Move all JavaScript to the bottom of the page

Moving on to the Modifications tab, we will make a few changes here. Since our goal is to remove all render-blocking assets from the <head> of our HTML, moving JavaScript to the bottom of the page is a necessary step in the process.

Just a heads-up, this is not always a safe operation. If you have written JS within your markup, and that JS expects jQuery to exist, this will break your JavaScript. Hopefully though, you have written your JS so that it can be safely moved to the footer. If you haven’t, it would be a whole different post to describe the reasons behind and process of fixing the JS.

If all of your custom JS is written using IIFEs that accept Drupal and jQuery as parameters, you’re most likely ok. Just make sure it isn’t being added directly into your HTML, and is only being included using drupal_add_js(). Furthermore, check that you aren’t relying on any modules which write JavaScript to the page with the implicit expectation that jQuery exists.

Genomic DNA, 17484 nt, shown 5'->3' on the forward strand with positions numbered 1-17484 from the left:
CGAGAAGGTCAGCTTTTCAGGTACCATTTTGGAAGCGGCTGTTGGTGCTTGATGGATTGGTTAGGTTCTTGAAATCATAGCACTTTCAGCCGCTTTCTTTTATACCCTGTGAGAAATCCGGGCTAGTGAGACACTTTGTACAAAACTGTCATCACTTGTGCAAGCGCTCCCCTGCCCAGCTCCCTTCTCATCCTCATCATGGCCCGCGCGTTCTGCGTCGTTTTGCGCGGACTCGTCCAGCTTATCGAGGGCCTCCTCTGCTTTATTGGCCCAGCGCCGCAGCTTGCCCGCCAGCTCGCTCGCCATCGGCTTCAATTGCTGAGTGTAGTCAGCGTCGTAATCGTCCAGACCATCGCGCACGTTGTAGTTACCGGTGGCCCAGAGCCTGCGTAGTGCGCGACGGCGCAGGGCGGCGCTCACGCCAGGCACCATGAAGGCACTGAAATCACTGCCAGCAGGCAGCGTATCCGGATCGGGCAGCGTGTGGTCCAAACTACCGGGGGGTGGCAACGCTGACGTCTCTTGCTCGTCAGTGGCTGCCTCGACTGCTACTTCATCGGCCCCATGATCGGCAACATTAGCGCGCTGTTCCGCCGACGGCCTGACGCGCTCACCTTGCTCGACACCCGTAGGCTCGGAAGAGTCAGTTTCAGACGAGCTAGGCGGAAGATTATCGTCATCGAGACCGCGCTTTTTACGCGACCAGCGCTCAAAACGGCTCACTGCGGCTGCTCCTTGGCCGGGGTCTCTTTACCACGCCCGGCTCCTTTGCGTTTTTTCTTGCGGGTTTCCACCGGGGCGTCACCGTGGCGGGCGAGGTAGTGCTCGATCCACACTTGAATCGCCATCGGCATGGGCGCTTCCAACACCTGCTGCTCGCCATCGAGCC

Find the Adjust JavaScript location and execution section and adjust the following setting:

  • Set Move JS to the footer to All (might break things).

Screenshot of AdvAgg configuration to alter location of JavaScript

Load CSS asynchronously

Stay on the Modifications tab; we’ve got a bit more work to do. Scroll down until you see the Adjust CSS location and execution section. This is where we enable the built-in copy of Filament Group’s loadCSS library and ask AdvAgg to use it to load all aggregates. Adjust the following settings: